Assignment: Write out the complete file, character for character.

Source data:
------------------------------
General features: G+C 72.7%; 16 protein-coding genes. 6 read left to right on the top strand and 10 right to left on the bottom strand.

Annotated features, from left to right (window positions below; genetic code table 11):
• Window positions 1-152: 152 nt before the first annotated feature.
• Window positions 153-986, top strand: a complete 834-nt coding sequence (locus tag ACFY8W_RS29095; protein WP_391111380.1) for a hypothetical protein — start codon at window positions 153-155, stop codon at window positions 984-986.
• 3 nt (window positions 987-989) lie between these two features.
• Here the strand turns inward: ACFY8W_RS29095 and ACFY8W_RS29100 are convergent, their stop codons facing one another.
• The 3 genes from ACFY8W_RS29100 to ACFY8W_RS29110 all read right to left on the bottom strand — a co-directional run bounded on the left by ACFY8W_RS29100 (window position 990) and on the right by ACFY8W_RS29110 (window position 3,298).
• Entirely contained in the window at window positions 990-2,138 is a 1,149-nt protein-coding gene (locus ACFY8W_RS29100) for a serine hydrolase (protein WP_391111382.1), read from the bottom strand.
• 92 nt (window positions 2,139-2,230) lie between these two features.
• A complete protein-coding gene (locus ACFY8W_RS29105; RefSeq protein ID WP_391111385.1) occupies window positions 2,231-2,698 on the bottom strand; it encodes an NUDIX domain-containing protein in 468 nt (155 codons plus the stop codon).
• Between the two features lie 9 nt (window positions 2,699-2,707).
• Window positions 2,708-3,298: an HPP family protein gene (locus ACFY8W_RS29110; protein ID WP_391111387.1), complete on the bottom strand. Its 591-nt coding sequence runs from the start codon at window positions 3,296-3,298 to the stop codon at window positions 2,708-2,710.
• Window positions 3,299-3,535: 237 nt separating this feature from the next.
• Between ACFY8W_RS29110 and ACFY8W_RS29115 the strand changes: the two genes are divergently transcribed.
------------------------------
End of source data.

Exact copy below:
General features: G+C 72.7%; 16 protein-coding genes. 6 read left to right on the top strand and 10 right to left on the bottom strand.

Annotated features, from left to right (window positions below; genetic code table 11):
• Window positions 1-152: 152 nt before the first annotated feature.
• Window positions 153-986, top strand: a complete 834-nt coding sequence (locus tag ACFY8W_RS29095; protein WP_391111380.1) for a hypothetical protein — start codon at window positions 153-155, stop codon at window positions 984-986.
• 3 nt (window positions 987-989) lie between these two features.
• Here the strand turns inward: ACFY8W_RS29095 and ACFY8W_RS29100 are convergent, their stop codons facing one another.
• The 3 genes from ACFY8W_RS29100 to ACFY8W_RS29110 all read right to left on the bottom strand — a co-directional run bounded on the left by ACFY8W_RS29100 (window position 990) and on the right by ACFY8W_RS29110 (window position 3,298).
• Entirely contained in the window at window positions 990-2,138 is a 1,149-nt protein-coding gene (locus ACFY8W_RS29100) for a serine hydrolase (protein WP_391111382.1), read from the bottom strand.
• 92 nt (window positions 2,139-2,230) lie between these two features.
• A complete protein-coding gene (locus ACFY8W_RS29105; RefSeq protein ID WP_391111385.1) occupies window positions 2,231-2,698 on the bottom strand; it encodes an NUDIX domain-containing protein in 468 nt (155 codons plus the stop codon).
• Between the two features lie 9 nt (window positions 2,699-2,707).
• Window positions 2,708-3,298: an HPP family protein gene (locus ACFY8W_RS29110; protein ID WP_391111387.1), complete on the bottom strand. Its 591-nt coding sequence runs from the start codon at window positions 3,296-3,298 to the stop codon at window positions 2,708-2,710.
• Window positions 3,299-3,535: 237 nt separating this feature from the next.
• Between ACFY8W_RS29110 and ACFY8W_RS29115 the strand changes: the two genes are divergently transcribed.